Ramaphosa is a money launderer, says Malema

EFF Leader Julius Malema. | Timothy Bernard Independent Newspapers

EFF Leader Julius Malema. | Timothy Bernard Independent Newspapers

Published Mar 17, 2024


EFF president Julius Malema says being suspended by what he calls the corrupt Parliament was an honour the party wore with pride.

On Saturday, Malema said he and his organisation were not going to be threatened or intimidated into silence by the corrupt and the leadership that was refusing to be held accountable.

“We can’t be subjected to such tendencies all in the name of salaries, they can take their salaries, they can suspend us as much as they want, we will never move from the truth.

“The EFF’s participation and its input and its law proposals in Parliament are unmatched. Only the EFF is suspended in Parliament, because it does its work.

“I am the only president that can be attacked by civilians who are called bouncers because I do my work,” he added.

Malema said this was not the first time his party was suspended as EFF members were suspended before for telling the truth that the ANC government had murdered people in Marikana, adding that finding was done by the high court.

“Members of Parliament currently characterise Ramaphosa as a money launderer as monies were found in foreign currencies under the mattress and if there’s no practical explanation other than that, then I don’t know.

“We will not allow the ANC to suppress the freedom of expression for Members of Parliament from telling the truth.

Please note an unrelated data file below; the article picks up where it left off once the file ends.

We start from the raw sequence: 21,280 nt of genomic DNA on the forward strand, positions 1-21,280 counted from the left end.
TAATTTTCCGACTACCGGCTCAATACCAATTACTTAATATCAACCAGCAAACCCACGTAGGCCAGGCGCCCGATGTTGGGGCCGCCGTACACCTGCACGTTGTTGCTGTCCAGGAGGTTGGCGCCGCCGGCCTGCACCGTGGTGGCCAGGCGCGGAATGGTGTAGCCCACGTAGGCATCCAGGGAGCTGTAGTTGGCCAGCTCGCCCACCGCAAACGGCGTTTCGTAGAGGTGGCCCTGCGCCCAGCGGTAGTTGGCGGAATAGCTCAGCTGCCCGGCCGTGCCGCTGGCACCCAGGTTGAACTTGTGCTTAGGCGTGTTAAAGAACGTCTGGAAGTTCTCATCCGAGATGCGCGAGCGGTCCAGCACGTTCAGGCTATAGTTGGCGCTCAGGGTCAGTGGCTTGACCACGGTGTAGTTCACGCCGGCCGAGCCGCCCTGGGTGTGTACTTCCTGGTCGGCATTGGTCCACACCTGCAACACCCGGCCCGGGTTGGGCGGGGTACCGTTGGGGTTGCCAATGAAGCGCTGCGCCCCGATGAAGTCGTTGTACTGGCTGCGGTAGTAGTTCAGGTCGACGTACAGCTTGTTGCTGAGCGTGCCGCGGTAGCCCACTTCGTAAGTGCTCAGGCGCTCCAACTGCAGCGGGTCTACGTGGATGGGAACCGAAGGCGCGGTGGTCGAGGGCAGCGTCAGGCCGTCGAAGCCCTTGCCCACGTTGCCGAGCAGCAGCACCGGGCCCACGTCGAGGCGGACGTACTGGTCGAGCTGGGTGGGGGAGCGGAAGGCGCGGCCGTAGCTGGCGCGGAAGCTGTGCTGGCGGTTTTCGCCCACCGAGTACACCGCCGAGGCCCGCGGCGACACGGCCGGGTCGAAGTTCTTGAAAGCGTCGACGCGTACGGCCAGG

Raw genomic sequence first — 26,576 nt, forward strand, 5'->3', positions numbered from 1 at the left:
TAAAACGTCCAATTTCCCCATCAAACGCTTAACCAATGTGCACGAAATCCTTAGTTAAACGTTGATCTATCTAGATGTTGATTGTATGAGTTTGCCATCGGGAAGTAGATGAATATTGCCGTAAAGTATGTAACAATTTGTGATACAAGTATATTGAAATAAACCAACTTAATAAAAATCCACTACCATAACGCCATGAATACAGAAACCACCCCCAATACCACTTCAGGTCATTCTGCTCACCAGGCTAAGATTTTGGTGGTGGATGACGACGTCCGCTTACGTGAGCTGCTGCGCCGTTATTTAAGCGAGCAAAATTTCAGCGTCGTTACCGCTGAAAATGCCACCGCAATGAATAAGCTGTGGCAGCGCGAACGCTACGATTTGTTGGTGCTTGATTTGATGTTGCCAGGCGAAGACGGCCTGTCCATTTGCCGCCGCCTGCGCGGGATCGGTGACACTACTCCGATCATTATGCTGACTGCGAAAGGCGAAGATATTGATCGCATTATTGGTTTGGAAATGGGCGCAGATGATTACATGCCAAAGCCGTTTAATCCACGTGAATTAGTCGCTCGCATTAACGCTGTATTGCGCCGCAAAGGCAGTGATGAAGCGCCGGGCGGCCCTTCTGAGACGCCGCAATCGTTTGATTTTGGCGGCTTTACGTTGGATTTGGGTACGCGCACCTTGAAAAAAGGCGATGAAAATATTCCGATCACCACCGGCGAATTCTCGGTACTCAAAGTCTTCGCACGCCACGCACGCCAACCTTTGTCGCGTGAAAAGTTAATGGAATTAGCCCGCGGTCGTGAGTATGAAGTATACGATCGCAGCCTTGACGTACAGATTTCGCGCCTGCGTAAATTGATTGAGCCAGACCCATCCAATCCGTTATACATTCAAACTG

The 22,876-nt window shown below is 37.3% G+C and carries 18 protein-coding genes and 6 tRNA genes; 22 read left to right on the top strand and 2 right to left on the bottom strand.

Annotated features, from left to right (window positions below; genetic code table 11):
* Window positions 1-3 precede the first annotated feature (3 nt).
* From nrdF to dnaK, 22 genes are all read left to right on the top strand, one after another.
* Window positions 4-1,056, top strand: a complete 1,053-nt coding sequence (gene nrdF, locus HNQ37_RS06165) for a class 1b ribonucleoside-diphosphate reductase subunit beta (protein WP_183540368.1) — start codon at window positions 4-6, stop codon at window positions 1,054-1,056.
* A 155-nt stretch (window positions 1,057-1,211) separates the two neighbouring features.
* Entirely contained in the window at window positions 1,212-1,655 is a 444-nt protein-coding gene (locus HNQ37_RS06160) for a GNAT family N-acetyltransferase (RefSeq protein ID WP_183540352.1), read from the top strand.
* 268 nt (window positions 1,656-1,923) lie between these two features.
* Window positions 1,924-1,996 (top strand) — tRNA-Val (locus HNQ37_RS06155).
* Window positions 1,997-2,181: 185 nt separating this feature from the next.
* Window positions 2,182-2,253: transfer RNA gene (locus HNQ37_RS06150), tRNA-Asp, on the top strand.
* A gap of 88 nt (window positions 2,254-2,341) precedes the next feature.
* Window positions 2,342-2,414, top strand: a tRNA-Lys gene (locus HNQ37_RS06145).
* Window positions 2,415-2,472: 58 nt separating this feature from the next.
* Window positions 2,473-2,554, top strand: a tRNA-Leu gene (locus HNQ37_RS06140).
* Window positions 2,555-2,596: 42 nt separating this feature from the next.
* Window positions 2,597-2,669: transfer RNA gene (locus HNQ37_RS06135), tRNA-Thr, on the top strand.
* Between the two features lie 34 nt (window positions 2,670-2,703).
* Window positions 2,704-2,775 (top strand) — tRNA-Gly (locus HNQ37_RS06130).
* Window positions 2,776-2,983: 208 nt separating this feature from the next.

“What is exciting about these elections is that the ANC won’t have the majority to continue doing the ‘nonsense’ they are doing because they won’t be using the majority to prevent ministers from taking responsibility.”

Six EFF MPs were suspended from Parliament from February 1 to 29. They were among a group of EFF members who were ordered out of the House by the Speaker for interrupting Ramaphosa’s 2022 speech.

Malema’s party suffered a major blow when a full bench of the high court dismissed the EFF’s application with costs after finding that it was not urgent.

The judges also noted that the EFF’s application, along with its failure to adhere to certain timeframes, constituted an “abuse of process”.

At the time, Judge Kate Savage stated in her judgment: “The urgency was occasioned by the applicants’ abject failure to comply with their obligations in terms of the orders which were granted at their instance.”

The EFF had approached the court in a last-ditch effort to challenge the National Assembly’s adoption of a report by the powers and privileges committee, which recommended the suspension as punishment for disrupting last year’s Sona by storming the stage while Ramaphosa was addressing the joint sitting of the houses of Parliament.